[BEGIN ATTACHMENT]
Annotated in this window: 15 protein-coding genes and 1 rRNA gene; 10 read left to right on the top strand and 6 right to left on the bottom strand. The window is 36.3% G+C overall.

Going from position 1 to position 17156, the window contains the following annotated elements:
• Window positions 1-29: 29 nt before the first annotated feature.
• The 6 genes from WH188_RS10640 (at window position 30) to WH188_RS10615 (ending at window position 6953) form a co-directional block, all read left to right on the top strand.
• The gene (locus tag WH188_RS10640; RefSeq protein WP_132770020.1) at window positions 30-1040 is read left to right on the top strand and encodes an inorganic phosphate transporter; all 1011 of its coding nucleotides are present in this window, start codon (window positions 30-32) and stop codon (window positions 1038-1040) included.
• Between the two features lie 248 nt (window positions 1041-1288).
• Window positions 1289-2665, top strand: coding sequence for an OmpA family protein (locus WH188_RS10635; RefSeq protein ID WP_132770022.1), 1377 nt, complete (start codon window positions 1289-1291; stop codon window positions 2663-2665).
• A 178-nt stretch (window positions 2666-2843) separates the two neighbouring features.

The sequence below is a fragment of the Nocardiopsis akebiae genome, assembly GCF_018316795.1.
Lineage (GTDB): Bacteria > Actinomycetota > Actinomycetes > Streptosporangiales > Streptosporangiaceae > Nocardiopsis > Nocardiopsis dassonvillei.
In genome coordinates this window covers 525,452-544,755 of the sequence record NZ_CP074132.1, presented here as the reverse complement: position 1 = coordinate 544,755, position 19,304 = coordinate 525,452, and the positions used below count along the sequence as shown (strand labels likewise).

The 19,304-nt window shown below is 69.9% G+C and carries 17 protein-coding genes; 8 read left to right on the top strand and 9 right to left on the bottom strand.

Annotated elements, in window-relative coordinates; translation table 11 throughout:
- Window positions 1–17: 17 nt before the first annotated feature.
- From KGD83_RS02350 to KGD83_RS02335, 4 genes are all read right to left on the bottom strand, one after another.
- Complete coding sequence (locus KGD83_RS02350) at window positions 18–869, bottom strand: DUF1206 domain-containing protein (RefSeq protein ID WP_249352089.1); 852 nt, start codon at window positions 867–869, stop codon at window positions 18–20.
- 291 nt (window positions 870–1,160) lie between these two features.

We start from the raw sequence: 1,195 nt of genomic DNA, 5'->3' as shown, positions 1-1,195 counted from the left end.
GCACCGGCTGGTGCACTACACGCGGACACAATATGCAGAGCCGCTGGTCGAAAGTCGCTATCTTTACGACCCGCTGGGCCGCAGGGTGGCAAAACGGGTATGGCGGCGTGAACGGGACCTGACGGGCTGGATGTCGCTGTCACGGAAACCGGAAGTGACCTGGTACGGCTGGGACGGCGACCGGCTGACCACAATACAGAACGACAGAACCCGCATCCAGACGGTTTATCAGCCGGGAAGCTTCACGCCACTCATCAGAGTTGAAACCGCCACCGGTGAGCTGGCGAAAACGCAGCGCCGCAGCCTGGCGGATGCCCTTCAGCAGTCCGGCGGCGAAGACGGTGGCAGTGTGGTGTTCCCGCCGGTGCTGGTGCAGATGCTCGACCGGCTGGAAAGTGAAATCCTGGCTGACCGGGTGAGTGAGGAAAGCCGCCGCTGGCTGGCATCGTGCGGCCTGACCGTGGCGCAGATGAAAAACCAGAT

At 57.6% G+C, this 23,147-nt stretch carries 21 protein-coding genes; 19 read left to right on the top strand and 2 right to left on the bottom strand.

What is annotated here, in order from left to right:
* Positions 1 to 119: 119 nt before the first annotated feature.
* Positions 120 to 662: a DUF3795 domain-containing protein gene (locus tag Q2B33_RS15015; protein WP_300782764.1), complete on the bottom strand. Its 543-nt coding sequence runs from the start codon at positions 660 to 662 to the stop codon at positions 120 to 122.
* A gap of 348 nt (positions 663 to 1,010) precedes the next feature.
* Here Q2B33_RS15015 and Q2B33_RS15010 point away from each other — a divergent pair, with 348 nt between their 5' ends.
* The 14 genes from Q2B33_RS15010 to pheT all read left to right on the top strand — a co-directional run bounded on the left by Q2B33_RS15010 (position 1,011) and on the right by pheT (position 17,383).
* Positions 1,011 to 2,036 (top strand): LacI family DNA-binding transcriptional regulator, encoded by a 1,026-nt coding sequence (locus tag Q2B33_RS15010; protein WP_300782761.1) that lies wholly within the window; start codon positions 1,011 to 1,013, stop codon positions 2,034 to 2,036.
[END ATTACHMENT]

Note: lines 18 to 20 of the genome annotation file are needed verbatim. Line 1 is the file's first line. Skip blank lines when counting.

We start from the raw sequence: 1,195 nt of genomic DNA, 5'->3' as shown, positions 1-1,195 counted from the left end.
GCACCGGCTGGTGCACTACACGCGGACACAATATGCAGAGCCGCTGGTCGAAAGTCGCTATCTTTACGACCCGCTGGGCCGCAGGGTGGCAAAACGGGTATGGCGGCGTGAACGGGACCTGACGGGCTGGATGTCGCTGTCACGGAAACCGGAAGTGACCTGGTACGGCTGGGACGGCGACCGGCTGACCACAATACAGAACGACAGAACCCGCATCCAGACGGTTTATCAGCCGGGAAGCTTCACGCCACTCATCAGAGTTGAAACCGCCACCGGTGAGCTGGCGAAAACGCAGCGCCGCAGCCTGGCGGATGCCCTTCAGCAGTCCGGCGGCGAAGACGGTGGCAGTGTGGTGTTCCCGCCGGTGCTGGTGCAGATGCTCGACCGGCTGGAAAGTGAAATCCTGGCTGACCGGGTGAGTGAGGAAAGCCGCCGCTGGCTGGCATCGTGCGGCCTGACCGTGGCGCAGATGAAAAACCAGAT

At 57.6% G+C, this 23,147-nt stretch carries 21 protein-coding genes; 19 read left to right on the top strand and 2 right to left on the bottom strand.